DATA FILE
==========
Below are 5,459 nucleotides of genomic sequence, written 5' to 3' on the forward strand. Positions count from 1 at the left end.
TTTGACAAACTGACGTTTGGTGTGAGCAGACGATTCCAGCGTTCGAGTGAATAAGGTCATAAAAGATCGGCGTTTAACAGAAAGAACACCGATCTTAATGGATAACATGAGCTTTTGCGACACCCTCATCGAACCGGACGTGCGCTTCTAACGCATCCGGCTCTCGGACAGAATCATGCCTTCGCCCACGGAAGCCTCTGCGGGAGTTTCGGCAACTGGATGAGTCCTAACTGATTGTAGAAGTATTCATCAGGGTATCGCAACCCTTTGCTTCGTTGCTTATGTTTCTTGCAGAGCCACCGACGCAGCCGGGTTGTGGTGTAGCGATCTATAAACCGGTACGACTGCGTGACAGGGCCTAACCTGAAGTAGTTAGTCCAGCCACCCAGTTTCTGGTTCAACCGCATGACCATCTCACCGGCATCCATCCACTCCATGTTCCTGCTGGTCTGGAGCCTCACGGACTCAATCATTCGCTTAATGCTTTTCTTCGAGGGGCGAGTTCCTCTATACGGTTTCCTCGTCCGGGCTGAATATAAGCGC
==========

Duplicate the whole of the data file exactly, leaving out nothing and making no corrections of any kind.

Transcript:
Below are 5,459 nucleotides of genomic sequence, written 5' to 3' on the forward strand. Positions count from 1 at the left end.
TTTGACAAACTGACGTTTGGTGTGAGCAGACGATTCCAGCGTTCGAGTGAATAAGGTCATAAAAGATCGGCGTTTAACAGAAAGAACACCGATCTTAATGGATAACATGAGCTTTTGCGACACCCTCATCGAACCGGACGTGCGCTTCTAACGCATCCGGCTCTCGGACAGAATCATGCCTTCGCCCACGGAAGCCTCTGCGGGAGTTTCGGCAACTGGATGAGTCCTAACTGATTGTAGAAGTATTCATCAGGGTATCGCAACCCTTTGCTTCGTTGCTTATGTTTCTTGCAGAGCCACCGACGCAGCCGGGTTGTGGTGTAGCGATCTATAAACCGGTACGACTGCGTGACAGGGCCTAACCTGAAGTAGTTAGTCCAGCCACCCAGTTTCTGGTTCAACCGCATGACCATCTCACCGGCATCCATCCACTCCATGTTCCTGCTGGTCTGGAGCCTCACGGACTCAATCATTCGCTTAATGCTTTTCTTCGAGGGGCGAGTTCCTCTATACGGTTTCCTCGTCCGGGCTGAATATAAGCGC